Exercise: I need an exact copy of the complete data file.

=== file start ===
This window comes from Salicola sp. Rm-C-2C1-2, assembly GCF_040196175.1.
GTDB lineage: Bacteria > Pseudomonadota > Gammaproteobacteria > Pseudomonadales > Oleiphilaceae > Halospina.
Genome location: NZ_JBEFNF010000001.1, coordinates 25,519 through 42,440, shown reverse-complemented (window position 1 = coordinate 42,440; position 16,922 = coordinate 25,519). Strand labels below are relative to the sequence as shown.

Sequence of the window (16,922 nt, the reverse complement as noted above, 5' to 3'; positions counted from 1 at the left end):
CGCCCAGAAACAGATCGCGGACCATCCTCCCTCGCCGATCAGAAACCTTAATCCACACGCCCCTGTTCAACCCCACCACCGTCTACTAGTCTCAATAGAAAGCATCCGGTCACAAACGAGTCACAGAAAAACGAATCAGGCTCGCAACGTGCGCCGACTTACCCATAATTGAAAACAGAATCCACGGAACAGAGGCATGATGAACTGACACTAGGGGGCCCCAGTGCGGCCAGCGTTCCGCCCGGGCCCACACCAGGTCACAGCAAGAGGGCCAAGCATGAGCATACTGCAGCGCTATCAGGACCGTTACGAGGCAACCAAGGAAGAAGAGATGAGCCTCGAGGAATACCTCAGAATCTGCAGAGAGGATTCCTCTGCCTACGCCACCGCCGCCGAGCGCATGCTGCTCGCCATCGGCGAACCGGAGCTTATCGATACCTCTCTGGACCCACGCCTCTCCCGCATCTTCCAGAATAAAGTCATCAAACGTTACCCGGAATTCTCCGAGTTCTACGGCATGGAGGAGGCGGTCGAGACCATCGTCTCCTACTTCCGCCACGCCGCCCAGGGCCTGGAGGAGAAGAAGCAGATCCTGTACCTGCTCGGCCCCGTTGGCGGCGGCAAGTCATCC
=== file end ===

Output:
This window comes from Salicola sp. Rm-C-2C1-2, assembly GCF_040196175.1.
GTDB lineage: Bacteria > Pseudomonadota > Gammaproteobacteria > Pseudomonadales > Oleiphilaceae > Halospina.
Genome location: NZ_JBEFNF010000001.1, coordinates 25,519 through 42,440, shown reverse-complemented (window position 1 = coordinate 42,440; position 16,922 = coordinate 25,519). Strand labels below are relative to the sequence as shown.

Sequence of the window (16,922 nt, the reverse complement as noted above, 5' to 3'; positions counted from 1 at the left end):
CGCCCAGAAACAGATCGCGGACCATCCTCCCTCGCCGATCAGAAACCTTAATCCACACGCCCCTGTTCAACCCCACCACCGTCTACTAGTCTCAATAGAAAGCATCCGGTCACAAACGAGTCACAGAAAAACGAATCAGGCTCGCAACGTGCGCCGACTTACCCATAATTGAAAACAGAATCCACGGAACAGAGGCATGATGAACTGACACTAGGGGGCCCCAGTGCGGCCAGCGTTCCGCCCGGGCCCACACCAGGTCACAGCAAGAGGGCCAAGCATGAGCATACTGCAGCGCTATCAGGACCGTTACGAGGCAACCAAGGAAGAAGAGATGAGCCTCGAGGAATACCTCAGAATCTGCAGAGAGGATTCCTCTGCCTACGCCACCGCCGCCGAGCGCATGCTGCTCGCCATCGGCGAACCGGAGCTTATCGATACCTCTCTGGACCCACGCCTCTCCCGCATCTTCCAGAATAAAGTCATCAAACGTTACCCGGAATTCTCCGAGTTCTACGGCATGGAGGAGGCGGTCGAGACCATCGTCTCCTACTTCCGCCACGCCGCCCAGGGCCTGGAGGAGAAGAAGCAGATCCTGTACCTGCTCGGCCCCGTTGGCGGCGGCAAGTCATCC